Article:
Recently the Federal Court of Appeals in New Orleans lifted the guidelines for full integration of the Madison County, MS, public schools. Almost forty years have passed since the federal government forced integration of a district school system divided mostly by demographics and culture. The southern portion of Madison county steadily grows upward, having added one additional new high school and several new grade school buildings in recent years. Physical improvements have been made in schools of the northern portion where there’s little to no growth.
The federal mandate was lifted by the Court after the superintendent through intervention of their lawyers ask for a review of the integration attempts made to provide every school with the necessary learning tools and transferring teachers and students to balance the white/black ratio. The mandate created havoc when new buildings were needed to accomodate a surging student population, bonds for construction couldn't advance, or changes to curriculum were put on a back burner. Lacking these advancements caused excessive crowding of schools in southern Madison county.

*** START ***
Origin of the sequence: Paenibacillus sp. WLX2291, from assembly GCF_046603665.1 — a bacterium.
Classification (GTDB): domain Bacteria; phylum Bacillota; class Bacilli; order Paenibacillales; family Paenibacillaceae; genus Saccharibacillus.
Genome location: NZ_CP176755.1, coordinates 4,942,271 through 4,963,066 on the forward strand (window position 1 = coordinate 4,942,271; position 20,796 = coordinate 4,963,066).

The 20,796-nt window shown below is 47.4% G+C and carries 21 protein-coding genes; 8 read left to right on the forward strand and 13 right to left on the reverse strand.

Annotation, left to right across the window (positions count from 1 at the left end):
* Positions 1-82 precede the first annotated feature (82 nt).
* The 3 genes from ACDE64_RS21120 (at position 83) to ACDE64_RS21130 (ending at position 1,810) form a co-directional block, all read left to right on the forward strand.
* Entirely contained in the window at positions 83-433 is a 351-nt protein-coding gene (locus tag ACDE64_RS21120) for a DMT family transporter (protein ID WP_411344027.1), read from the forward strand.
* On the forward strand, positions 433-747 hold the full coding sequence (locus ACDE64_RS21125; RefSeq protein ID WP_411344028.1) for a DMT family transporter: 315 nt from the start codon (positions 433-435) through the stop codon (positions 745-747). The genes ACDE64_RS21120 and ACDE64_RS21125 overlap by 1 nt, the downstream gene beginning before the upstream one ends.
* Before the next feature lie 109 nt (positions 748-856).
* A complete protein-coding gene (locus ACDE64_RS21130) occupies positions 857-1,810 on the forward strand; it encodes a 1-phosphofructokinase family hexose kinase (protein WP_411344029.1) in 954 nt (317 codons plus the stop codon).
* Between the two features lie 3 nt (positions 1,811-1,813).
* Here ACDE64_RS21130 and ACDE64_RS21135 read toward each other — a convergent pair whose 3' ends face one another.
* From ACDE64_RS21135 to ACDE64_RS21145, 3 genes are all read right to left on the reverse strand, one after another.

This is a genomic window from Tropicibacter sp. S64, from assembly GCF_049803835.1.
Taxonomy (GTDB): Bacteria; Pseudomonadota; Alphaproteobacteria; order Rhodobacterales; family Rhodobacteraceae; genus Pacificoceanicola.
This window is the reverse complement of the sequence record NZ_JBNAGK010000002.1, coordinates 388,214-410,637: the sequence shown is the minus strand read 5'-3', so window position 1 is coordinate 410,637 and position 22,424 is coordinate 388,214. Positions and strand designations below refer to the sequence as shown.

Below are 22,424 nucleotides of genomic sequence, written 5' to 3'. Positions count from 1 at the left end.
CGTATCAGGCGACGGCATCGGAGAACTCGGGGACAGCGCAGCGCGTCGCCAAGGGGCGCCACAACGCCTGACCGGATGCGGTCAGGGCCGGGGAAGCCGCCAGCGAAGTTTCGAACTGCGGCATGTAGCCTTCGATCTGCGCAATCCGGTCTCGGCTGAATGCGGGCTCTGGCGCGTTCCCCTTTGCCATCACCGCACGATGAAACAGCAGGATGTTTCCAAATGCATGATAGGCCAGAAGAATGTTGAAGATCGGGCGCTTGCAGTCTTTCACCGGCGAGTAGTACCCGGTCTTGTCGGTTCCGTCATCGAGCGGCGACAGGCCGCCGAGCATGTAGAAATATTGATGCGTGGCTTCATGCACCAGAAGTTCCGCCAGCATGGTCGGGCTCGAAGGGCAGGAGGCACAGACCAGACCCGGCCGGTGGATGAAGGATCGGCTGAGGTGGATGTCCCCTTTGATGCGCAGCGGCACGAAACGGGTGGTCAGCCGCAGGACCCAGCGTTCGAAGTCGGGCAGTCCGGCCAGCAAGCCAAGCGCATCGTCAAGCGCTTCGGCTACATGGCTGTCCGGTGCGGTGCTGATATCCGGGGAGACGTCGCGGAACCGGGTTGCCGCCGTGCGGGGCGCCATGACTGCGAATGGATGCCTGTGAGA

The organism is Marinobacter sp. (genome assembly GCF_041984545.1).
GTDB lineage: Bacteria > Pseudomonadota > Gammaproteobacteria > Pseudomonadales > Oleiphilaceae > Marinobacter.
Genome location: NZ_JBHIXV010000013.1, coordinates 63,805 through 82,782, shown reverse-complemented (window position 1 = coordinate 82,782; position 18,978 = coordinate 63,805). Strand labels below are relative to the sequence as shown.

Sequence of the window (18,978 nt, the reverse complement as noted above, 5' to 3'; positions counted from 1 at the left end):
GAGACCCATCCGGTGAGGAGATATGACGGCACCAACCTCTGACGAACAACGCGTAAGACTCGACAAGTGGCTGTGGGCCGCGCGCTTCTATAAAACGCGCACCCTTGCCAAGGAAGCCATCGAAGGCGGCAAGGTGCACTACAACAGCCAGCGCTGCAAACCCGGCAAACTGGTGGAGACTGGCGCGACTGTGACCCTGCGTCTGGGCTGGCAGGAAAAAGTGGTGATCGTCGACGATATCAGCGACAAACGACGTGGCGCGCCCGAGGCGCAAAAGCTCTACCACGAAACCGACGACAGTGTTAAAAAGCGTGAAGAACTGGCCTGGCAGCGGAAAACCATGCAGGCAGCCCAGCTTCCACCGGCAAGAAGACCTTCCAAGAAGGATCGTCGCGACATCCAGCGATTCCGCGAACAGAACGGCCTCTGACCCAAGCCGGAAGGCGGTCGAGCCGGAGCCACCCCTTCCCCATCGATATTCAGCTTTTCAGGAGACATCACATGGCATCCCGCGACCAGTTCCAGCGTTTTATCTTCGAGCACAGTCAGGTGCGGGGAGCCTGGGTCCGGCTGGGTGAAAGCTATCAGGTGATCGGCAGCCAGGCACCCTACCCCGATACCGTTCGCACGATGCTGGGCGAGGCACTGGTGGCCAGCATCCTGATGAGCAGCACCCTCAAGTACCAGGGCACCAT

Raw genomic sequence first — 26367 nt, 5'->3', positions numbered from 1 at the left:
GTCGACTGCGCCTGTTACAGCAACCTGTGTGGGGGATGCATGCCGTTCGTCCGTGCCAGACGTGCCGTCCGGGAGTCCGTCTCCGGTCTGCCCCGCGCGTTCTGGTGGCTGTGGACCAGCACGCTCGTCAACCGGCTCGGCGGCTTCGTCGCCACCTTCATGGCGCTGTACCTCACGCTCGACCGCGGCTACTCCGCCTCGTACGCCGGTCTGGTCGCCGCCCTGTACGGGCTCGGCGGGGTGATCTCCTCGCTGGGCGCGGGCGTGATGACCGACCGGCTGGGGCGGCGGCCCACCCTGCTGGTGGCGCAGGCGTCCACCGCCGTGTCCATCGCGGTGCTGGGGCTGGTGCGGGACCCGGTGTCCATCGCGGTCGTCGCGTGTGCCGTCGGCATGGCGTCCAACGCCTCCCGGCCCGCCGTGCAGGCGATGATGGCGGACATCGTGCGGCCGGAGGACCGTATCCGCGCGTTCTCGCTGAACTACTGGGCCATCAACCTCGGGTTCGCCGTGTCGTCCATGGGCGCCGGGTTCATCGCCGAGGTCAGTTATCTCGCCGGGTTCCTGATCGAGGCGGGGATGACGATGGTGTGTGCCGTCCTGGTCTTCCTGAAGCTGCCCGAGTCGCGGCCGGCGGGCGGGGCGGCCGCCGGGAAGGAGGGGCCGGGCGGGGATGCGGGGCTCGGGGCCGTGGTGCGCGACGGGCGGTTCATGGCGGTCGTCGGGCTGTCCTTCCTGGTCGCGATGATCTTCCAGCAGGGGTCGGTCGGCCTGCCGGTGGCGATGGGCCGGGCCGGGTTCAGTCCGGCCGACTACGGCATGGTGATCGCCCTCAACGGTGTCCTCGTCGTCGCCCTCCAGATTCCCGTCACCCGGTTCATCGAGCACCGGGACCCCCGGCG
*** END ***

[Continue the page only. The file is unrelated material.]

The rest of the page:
The struggle to integrate this county has had its successes and its failures these years. During much of that time I was a member of the high school faculty in the city of Madison and watched compliance with changes that were instituted. Transportation was a major struggle. Parents, but not the federal government, understood that under no circumstances would they have their children bussed all over the county, regardless of the benefits, to satisfy just the government. The distance meant no parental support for night meetings and student activities.
Two magnet schools were organized many years apart in different sections of the county. Besides new buildings, up-to-date equipment, sound curriculum, time and resources were spent establishing a bi-racial advisory committee, implementing procedures to recruit minority teachers-- creative ways to fulfill federal guidelines. Students used to the local shopping, movie theaters, and variety of school activities in the southern area couldn’t fathom leaving their happy high school life for a place considered “country” and isolated from two cities’ attractions(Madison and nearby Ridgeland). Demographics and culture were the culprits. Fortunately, now the facilities of one magnet school are being utilized for summer training of teachers.
Now, with mandates lifted, within five years the district will begin to move forward. The Court recognizes that this district has done its best, because the county is naturally divided in black/white population and culture. Expansion northward will occur as families look for new places to build homes and small towns get a second life.
The biggest lesson the government learned is the old adage: "You can't make a silk purse from a sow's ear."
(Note: information was gathered from an article in the local newspaper,The Clarion-Ledger and the author’s memory of her small involvement in the process.)